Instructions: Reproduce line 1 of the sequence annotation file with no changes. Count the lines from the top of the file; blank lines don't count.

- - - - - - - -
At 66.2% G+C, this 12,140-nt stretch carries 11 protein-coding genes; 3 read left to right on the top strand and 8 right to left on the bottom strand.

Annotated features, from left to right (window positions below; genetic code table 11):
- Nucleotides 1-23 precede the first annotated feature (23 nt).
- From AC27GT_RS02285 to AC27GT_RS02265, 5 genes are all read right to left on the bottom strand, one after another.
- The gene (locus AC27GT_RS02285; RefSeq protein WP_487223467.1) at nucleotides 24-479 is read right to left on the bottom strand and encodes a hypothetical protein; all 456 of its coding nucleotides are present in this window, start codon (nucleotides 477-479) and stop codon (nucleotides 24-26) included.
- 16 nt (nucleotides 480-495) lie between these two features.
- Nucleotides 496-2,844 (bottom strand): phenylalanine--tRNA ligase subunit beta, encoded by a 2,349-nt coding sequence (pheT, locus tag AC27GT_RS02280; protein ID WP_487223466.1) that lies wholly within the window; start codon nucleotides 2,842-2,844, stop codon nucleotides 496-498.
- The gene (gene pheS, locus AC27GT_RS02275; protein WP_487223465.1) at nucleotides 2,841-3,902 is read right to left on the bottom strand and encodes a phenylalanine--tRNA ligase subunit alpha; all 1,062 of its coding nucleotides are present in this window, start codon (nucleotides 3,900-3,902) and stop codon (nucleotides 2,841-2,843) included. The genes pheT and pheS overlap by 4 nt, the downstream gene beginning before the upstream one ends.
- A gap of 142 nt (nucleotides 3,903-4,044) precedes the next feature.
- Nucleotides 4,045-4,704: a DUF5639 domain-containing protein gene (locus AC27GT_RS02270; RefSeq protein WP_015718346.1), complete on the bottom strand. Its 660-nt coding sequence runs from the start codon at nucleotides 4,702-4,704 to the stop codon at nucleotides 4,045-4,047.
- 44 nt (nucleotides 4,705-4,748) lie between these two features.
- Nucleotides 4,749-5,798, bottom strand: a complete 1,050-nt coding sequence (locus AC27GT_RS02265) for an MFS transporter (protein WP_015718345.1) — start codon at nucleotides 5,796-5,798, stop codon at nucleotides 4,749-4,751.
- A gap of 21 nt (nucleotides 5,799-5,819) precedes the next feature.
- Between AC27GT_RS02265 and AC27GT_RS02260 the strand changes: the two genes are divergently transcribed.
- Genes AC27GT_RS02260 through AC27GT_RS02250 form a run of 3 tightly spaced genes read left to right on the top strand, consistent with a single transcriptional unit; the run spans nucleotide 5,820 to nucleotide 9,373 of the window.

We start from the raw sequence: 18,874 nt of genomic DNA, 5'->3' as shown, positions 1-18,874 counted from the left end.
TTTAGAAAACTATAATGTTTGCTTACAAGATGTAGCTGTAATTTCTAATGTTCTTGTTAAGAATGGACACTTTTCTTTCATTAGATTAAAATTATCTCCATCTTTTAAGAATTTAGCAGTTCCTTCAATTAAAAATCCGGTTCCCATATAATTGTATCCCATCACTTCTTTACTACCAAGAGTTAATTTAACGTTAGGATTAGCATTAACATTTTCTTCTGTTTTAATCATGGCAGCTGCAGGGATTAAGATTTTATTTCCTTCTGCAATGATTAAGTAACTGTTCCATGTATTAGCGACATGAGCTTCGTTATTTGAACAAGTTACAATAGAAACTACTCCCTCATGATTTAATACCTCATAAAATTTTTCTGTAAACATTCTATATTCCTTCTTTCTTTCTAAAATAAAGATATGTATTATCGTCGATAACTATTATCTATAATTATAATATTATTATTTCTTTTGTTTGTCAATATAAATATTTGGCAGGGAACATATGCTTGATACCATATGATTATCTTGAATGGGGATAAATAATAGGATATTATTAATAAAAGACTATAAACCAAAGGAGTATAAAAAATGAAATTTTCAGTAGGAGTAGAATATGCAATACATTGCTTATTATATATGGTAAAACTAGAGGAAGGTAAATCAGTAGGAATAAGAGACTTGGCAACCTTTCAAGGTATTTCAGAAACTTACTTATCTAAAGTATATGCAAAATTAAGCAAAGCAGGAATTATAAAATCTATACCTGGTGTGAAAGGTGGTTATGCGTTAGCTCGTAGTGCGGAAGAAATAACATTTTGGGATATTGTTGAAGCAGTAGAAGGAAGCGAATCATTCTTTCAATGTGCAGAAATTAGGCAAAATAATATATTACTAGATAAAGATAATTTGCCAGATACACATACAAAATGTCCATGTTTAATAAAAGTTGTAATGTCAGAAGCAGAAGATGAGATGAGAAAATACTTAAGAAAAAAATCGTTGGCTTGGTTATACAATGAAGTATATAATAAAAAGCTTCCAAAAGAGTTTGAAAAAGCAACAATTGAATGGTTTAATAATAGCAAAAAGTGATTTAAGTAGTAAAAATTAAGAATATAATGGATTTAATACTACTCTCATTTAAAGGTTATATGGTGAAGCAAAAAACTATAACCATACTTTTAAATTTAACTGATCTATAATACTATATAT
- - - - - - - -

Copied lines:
At 66.2% G+C, this 12,140-nt stretch carries 11 protein-coding genes; 3 read left to right on the top strand and 8 right to left on the bottom strand.